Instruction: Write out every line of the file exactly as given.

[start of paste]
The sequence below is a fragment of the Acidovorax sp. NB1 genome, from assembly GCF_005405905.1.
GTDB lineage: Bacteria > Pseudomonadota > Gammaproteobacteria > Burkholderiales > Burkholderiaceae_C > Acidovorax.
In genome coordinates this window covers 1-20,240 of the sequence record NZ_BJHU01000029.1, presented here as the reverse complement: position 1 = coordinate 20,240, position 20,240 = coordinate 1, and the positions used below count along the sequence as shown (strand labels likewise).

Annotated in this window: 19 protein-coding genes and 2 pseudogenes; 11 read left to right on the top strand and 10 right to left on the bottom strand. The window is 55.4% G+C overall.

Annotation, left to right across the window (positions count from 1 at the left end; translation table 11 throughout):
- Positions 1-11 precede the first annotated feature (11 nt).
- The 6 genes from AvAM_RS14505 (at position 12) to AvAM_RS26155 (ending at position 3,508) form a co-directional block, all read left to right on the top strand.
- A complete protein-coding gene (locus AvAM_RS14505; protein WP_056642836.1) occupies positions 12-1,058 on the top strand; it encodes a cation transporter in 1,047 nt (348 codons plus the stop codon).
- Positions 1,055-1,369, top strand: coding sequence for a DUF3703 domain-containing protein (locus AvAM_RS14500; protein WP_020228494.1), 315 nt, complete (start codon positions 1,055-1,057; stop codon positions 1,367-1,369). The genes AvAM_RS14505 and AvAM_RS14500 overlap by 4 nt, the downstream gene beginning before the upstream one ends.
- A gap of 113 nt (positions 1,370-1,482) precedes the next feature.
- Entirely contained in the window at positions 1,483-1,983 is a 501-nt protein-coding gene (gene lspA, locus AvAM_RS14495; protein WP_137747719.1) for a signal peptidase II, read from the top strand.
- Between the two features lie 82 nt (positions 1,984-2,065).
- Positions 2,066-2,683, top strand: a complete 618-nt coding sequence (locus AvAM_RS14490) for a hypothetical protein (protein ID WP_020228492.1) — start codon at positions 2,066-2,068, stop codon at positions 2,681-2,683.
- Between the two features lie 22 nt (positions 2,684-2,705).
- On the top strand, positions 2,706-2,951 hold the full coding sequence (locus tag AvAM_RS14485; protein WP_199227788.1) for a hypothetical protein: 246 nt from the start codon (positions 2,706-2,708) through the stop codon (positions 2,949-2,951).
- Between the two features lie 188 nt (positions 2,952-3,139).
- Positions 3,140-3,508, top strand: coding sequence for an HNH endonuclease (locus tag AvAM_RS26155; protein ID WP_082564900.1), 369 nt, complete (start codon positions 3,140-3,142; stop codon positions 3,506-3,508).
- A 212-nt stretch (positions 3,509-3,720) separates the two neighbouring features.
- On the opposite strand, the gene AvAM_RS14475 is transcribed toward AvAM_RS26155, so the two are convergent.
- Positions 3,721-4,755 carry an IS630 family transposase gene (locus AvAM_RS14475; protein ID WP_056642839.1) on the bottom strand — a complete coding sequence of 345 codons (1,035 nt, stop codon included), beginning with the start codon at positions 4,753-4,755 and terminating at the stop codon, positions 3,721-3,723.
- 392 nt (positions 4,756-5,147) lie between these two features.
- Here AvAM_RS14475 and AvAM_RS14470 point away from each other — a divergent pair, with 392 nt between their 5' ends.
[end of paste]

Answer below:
The sequence below is a fragment of the Acidovorax sp. NB1 genome, from assembly GCF_005405905.1.
GTDB lineage: Bacteria > Pseudomonadota > Gammaproteobacteria > Burkholderiales > Burkholderiaceae_C > Acidovorax.
In genome coordinates this window covers 1-20,240 of the sequence record NZ_BJHU01000029.1, presented here as the reverse complement: position 1 = coordinate 20,240, position 20,240 = coordinate 1, and the positions used below count along the sequence as shown (strand labels likewise).

Annotated in this window: 19 protein-coding genes and 2 pseudogenes; 11 read left to right on the top strand and 10 right to left on the bottom strand. The window is 55.4% G+C overall.

Annotation, left to right across the window (positions count from 1 at the left end; translation table 11 throughout):
- Positions 1-11 precede the first annotated feature (11 nt).
- The 6 genes from AvAM_RS14505 (at position 12) to AvAM_RS26155 (ending at position 3,508) form a co-directional block, all read left to right on the top strand.
- A complete protein-coding gene (locus AvAM_RS14505; protein WP_056642836.1) occupies positions 12-1,058 on the top strand; it encodes a cation transporter in 1,047 nt (348 codons plus the stop codon).
- Positions 1,055-1,369, top strand: coding sequence for a DUF3703 domain-containing protein (locus AvAM_RS14500; protein WP_020228494.1), 315 nt, complete (start codon positions 1,055-1,057; stop codon positions 1,367-1,369). The genes AvAM_RS14505 and AvAM_RS14500 overlap by 4 nt, the downstream gene beginning before the upstream one ends.
- A gap of 113 nt (positions 1,370-1,482) precedes the next feature.
- Entirely contained in the window at positions 1,483-1,983 is a 501-nt protein-coding gene (gene lspA, locus AvAM_RS14495; protein WP_137747719.1) for a signal peptidase II, read from the top strand.
- Between the two features lie 82 nt (positions 1,984-2,065).
- Positions 2,066-2,683, top strand: a complete 618-nt coding sequence (locus AvAM_RS14490) for a hypothetical protein (protein ID WP_020228492.1) — start codon at positions 2,066-2,068, stop codon at positions 2,681-2,683.
- Between the two features lie 22 nt (positions 2,684-2,705).
- On the top strand, positions 2,706-2,951 hold the full coding sequence (locus tag AvAM_RS14485; protein WP_199227788.1) for a hypothetical protein: 246 nt from the start codon (positions 2,706-2,708) through the stop codon (positions 2,949-2,951).
- Between the two features lie 188 nt (positions 2,952-3,139).
- Positions 3,140-3,508, top strand: coding sequence for an HNH endonuclease (locus tag AvAM_RS26155; protein ID WP_082564900.1), 369 nt, complete (start codon positions 3,140-3,142; stop codon positions 3,506-3,508).
- A 212-nt stretch (positions 3,509-3,720) separates the two neighbouring features.
- On the opposite strand, the gene AvAM_RS14475 is transcribed toward AvAM_RS26155, so the two are convergent.
- Positions 3,721-4,755 carry an IS630 family transposase gene (locus AvAM_RS14475; protein ID WP_056642839.1) on the bottom strand — a complete coding sequence of 345 codons (1,035 nt, stop codon included), beginning with the start codon at positions 4,753-4,755 and terminating at the stop codon, positions 3,721-3,723.
- 392 nt (positions 4,756-5,147) lie between these two features.
- Here AvAM_RS14475 and AvAM_RS14470 point away from each other — a divergent pair, with 392 nt between their 5' ends.